Portrait of Britain is a fantastic annual photography exhibition featuring 100 of the best portraits taken by people throughout the UK. Curated by the British Journal of Photography from an open-call competition, the selected images are displayed on large-scale digital billboard screens nationwide – in public contexts including high streets, train stations and airports. Images include striking portraits of Helen Mary Stronge, an Irish sculptor who lives in Sussex, Jim Roberts, a wheelchair rugby Olympian, in Middlesex, Celia Paul, an artist who sat for Lucian Freud based in London, Helen Mary Stronge, an Irish sculptor who lives in Sussex, and members of the Scooter Club of Wirral, Merseyside.
The third edition of the exhibition will open on 1st September for a month but for the first time, these portraits are encapsulated in a book published by the independent publisher based in East London Hoxton Mini Press, in partnership with the British Journal of Photography. The project is an odyssey into humanity and an exploration of universalism.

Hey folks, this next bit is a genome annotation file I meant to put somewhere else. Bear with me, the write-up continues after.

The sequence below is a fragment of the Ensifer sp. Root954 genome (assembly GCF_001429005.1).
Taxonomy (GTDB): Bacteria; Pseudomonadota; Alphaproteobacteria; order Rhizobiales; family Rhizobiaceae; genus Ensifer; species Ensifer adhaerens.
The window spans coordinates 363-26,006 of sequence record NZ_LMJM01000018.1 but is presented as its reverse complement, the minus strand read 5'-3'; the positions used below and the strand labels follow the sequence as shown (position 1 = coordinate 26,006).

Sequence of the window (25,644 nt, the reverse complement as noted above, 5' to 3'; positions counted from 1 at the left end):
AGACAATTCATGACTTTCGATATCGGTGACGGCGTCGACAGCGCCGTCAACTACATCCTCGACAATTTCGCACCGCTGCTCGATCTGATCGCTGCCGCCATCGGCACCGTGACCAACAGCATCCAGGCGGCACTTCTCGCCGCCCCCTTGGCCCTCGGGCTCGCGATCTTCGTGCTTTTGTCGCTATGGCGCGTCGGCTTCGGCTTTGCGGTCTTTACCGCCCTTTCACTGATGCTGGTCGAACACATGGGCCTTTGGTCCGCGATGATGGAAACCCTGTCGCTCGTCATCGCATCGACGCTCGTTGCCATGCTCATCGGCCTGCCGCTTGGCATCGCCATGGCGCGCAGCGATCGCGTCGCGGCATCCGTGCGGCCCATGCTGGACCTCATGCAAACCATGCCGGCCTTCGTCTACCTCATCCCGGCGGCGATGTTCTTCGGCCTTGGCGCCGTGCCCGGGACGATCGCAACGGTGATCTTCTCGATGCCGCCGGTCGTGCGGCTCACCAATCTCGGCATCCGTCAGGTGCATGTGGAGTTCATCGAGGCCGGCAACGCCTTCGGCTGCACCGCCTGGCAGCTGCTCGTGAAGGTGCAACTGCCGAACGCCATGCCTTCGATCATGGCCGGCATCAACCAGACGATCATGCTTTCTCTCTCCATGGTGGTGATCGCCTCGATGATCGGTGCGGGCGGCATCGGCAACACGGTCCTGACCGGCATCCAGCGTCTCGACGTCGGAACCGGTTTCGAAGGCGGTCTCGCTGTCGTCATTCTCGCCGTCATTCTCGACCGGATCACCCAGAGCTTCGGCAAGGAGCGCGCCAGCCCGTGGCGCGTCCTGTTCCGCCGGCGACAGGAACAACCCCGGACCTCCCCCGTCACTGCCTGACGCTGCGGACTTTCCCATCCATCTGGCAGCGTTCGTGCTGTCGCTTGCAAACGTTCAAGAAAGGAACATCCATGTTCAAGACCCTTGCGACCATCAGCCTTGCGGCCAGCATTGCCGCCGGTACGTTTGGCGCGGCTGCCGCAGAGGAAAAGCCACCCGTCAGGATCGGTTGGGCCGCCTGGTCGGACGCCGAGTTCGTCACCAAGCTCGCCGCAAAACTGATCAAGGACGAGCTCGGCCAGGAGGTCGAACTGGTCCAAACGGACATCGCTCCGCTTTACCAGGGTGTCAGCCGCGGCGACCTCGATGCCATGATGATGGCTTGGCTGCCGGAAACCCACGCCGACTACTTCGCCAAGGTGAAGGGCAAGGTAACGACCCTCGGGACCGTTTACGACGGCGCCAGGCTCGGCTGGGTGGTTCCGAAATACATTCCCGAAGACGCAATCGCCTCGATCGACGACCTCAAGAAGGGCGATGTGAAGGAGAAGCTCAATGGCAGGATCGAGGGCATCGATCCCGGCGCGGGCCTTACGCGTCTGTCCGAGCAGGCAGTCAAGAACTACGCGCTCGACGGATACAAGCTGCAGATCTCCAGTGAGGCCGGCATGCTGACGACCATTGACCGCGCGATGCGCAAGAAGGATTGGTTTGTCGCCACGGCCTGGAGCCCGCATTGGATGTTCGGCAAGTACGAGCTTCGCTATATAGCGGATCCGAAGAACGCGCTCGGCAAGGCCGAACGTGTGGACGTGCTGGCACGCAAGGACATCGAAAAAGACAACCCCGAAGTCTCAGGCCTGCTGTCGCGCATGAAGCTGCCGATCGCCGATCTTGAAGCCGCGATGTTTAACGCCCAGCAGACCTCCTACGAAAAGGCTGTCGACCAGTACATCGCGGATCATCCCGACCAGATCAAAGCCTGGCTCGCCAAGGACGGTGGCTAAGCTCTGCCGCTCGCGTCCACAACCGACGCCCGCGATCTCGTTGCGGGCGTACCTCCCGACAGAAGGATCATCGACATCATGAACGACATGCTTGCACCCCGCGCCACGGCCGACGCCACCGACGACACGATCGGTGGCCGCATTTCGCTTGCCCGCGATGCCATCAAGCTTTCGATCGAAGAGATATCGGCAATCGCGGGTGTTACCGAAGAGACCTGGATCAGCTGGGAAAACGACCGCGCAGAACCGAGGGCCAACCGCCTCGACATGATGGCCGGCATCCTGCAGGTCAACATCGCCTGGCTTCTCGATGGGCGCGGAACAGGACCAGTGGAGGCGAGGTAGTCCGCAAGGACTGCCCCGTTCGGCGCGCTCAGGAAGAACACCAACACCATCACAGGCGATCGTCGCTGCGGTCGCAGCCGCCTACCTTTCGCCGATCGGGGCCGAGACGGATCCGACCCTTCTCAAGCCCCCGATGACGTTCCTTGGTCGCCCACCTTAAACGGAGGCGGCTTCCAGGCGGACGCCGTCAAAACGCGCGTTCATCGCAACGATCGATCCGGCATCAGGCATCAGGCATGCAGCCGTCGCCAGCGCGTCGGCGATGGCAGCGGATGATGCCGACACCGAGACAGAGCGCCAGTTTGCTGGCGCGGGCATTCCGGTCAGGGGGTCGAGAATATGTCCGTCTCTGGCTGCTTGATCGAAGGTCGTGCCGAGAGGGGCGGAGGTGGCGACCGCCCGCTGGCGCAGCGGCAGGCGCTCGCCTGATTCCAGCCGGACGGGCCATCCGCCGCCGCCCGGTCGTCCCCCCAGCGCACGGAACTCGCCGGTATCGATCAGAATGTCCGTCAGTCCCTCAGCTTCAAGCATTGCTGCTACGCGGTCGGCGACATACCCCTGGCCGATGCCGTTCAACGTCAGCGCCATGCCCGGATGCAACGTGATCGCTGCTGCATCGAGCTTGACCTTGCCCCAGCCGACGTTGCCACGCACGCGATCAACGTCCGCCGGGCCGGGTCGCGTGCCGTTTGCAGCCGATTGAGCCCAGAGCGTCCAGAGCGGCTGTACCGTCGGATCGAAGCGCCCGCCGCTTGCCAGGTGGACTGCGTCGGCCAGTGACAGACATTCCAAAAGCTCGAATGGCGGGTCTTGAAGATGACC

Introduced by English novelist and political journalist Will Self, Portrait of Britain showcases 200 shortlisted portraits that celebrate the heritage and diversity of the British nation.
‘These magnificent photographs capture at once the great diversity and the inescapable identity of the British. Gay, straight, bisexual and non-normative; male, female and non-binary; old, young and in between — how can it be that these — every one a compelling identity in its own right — are nonetheless trumped by a Britishness as heavy and irresistible as a Dundee fruit cake?
The book also features essays by Martin Usborne, Co-founder of Hoxton Mini Press, and Simon Bainbridge, Editorial Director of British Journal of Photography. Founded in 1854, the print publication is hugely recognised an authority on photography.